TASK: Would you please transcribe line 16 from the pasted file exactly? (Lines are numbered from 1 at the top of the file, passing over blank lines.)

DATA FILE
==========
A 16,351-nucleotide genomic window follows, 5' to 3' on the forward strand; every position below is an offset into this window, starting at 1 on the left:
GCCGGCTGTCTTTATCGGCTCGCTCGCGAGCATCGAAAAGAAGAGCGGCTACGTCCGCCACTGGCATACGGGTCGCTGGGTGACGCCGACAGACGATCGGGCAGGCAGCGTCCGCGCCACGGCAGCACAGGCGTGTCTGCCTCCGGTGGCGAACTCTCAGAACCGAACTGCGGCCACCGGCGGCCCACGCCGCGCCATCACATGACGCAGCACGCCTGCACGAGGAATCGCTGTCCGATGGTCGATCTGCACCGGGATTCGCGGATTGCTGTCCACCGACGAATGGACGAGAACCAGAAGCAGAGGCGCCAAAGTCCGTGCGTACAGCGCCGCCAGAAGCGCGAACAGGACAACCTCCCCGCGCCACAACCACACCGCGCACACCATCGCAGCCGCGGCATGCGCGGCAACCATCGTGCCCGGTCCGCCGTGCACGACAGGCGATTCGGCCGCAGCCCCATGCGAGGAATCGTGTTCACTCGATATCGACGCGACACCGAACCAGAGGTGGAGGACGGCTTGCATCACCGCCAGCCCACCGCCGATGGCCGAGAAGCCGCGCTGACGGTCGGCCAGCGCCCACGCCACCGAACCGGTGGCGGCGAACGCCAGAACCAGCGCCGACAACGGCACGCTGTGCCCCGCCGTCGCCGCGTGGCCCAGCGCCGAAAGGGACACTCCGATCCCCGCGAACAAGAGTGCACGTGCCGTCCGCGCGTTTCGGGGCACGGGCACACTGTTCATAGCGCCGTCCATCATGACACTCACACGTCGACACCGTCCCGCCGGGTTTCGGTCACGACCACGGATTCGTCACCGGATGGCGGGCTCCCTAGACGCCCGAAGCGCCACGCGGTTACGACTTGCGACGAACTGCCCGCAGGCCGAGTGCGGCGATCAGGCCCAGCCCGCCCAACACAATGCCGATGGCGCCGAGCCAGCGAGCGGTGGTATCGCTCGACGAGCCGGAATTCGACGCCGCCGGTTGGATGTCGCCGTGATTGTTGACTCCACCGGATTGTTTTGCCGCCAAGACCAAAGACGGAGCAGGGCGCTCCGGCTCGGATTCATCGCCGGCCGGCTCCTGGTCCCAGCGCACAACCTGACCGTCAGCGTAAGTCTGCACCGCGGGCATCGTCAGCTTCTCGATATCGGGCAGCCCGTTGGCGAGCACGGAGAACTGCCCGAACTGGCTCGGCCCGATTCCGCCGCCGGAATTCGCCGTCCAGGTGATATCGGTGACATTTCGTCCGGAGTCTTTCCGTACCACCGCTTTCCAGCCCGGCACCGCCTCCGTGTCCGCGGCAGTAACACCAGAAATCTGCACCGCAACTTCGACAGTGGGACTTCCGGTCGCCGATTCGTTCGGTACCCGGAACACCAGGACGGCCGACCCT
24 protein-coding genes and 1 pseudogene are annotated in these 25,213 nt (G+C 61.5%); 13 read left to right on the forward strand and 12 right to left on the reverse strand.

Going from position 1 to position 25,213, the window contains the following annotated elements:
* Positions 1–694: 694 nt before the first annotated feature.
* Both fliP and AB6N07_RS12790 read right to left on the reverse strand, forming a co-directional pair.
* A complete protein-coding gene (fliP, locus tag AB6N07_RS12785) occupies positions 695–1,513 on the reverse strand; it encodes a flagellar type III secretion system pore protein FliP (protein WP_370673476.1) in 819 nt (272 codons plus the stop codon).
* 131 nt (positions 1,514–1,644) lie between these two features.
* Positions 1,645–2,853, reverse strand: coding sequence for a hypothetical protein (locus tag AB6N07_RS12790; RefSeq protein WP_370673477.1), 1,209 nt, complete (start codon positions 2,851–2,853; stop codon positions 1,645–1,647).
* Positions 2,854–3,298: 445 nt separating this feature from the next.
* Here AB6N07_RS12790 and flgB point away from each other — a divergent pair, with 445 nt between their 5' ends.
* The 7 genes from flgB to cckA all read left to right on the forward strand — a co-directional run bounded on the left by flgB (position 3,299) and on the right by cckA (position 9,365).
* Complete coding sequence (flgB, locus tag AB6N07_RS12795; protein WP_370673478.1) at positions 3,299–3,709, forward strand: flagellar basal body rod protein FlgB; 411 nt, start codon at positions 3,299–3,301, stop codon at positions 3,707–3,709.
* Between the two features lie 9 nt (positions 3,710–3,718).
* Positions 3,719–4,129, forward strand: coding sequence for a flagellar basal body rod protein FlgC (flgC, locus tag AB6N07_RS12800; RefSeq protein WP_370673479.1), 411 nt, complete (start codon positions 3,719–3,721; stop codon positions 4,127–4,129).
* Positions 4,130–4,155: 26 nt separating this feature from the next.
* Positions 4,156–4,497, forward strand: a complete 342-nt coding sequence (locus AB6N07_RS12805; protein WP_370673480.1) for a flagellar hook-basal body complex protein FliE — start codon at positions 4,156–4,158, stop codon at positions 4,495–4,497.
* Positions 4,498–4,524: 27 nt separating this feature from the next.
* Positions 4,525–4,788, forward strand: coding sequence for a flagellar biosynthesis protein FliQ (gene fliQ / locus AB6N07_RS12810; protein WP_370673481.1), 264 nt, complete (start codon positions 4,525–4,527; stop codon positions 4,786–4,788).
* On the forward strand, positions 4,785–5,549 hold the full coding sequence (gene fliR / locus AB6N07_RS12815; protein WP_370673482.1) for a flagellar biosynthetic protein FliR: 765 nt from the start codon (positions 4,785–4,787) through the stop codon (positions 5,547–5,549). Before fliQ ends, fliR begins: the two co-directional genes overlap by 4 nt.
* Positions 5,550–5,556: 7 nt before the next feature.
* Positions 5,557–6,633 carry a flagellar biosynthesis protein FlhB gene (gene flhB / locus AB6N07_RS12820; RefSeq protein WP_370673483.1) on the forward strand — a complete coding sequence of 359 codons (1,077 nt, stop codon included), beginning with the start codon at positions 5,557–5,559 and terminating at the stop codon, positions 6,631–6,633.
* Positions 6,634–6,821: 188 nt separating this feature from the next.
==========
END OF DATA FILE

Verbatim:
* Positions 4,130–4,155: 26 nt separating this feature from the next.